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India Opts To Simplify Foreign Investment Requirments
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India Opts To Simplify Foreign Investment Requirments

As announced in the budget of 2017 by Mr Arun Jaitley the Finance Minister of India, Government of India is planning to encourage more foreign investment by simplifying the procedures and relaxing the limits in various sectors in the year starting from 1st April. This endeavor is to help the country to regain its lost position as the world’s fastest growing major economy.

Now there are two routes of Foreign Investment available in India, namely automatic and Foreign Investment Promotion Board (FIPB) route. In the budget speech Finance Minister announced that they are going to remove FIPB system and planning to bring a simpler mechanism. This action is taken because of the delays contributed by FIPB in according clearance to various large scale projects, which discouraged the foreign investors to Invest in India. Automatic route is the route for foreign investment in India, in the sectors where there is no Cap for Foreign investment and in the sectors which are not reserved. All other investment proposals required FIPB approval. Now the government is simplifying for foreign companies to get permission and could request ministries to clear investment proposals faster. Economic affairs secretary Mr. Shaktikanta Das said in an interview in New Delhi on Friday confirmed the same.

India and China are renewing a push for globalization at a time when the major economies like UK and US are turning increasingly becoming protectionist countries, recently. India feels that India, China, the other Asian economies like Japan can support each other to create jobs and maintain growth. FDI inflows to India between April-September rose 31% from a year earlier to $21.7 billion, finance minister Arun Jaitley reported to parliament a few days back. That’s still a fraction of roughly $118 billion received by China in 2016.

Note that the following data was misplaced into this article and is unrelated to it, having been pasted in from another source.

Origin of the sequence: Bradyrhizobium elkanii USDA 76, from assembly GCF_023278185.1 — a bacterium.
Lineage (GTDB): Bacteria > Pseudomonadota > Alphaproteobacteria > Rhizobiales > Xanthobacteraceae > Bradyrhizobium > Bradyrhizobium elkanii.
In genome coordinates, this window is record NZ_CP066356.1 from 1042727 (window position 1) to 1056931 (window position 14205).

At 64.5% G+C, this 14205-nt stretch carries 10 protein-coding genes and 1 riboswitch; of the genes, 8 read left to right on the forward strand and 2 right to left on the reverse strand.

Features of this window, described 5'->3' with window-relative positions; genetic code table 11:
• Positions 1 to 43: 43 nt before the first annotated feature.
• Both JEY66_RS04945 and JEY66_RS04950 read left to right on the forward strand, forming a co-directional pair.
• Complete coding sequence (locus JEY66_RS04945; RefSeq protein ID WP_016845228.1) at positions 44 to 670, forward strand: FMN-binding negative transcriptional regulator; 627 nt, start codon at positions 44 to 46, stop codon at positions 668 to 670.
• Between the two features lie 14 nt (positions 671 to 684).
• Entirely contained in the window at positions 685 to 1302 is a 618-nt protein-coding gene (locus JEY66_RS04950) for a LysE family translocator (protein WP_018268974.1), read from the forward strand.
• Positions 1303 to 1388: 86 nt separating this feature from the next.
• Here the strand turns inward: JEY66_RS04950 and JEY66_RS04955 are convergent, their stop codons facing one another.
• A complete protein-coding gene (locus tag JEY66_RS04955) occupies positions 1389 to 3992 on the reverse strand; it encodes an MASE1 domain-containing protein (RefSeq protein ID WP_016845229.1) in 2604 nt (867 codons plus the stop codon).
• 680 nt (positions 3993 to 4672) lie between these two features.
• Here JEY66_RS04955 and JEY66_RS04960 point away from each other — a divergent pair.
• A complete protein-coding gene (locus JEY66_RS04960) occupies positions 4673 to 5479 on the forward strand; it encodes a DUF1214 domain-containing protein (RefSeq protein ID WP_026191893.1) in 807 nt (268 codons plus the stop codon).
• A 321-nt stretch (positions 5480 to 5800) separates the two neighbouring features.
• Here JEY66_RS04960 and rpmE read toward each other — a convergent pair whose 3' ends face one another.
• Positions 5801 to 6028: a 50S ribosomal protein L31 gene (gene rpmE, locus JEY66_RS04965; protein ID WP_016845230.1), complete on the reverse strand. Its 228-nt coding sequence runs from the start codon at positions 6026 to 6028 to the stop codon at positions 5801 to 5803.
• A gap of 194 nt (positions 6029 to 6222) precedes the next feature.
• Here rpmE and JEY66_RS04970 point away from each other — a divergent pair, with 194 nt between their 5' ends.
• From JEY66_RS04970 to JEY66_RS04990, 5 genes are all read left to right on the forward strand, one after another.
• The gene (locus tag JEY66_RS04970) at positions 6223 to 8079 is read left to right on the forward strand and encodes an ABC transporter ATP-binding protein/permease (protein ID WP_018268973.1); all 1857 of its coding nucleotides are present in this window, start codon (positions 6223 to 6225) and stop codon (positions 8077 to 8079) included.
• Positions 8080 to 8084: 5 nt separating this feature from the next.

The Government of India is keen to lure foreign capital into India to boost the economic growth of India that’s slowed down to 7.1% in the year ending 31 March after hitting eight percent last year. The effort to boost the economic growth suffered a severe blow after the government withdrew high denomination banknotes in an economy where large portion of consumer commercial transactions are done in cash.

There are many foreign investment caps in over a dozen sectors ranging from banking to defense manufacturing which are often cited as barriers to investment in world’s second most populous country. Apple Inc. from USA has decided to begin making iPhones in India by the end of April 207 after a prolonged negotiation over the relaxation of a rule that requires single-brand retailers to source 30% of components from within India. This is expected to draw attention of the Global investors and multinational Companies to turn towards India and increase their commercial activities in India.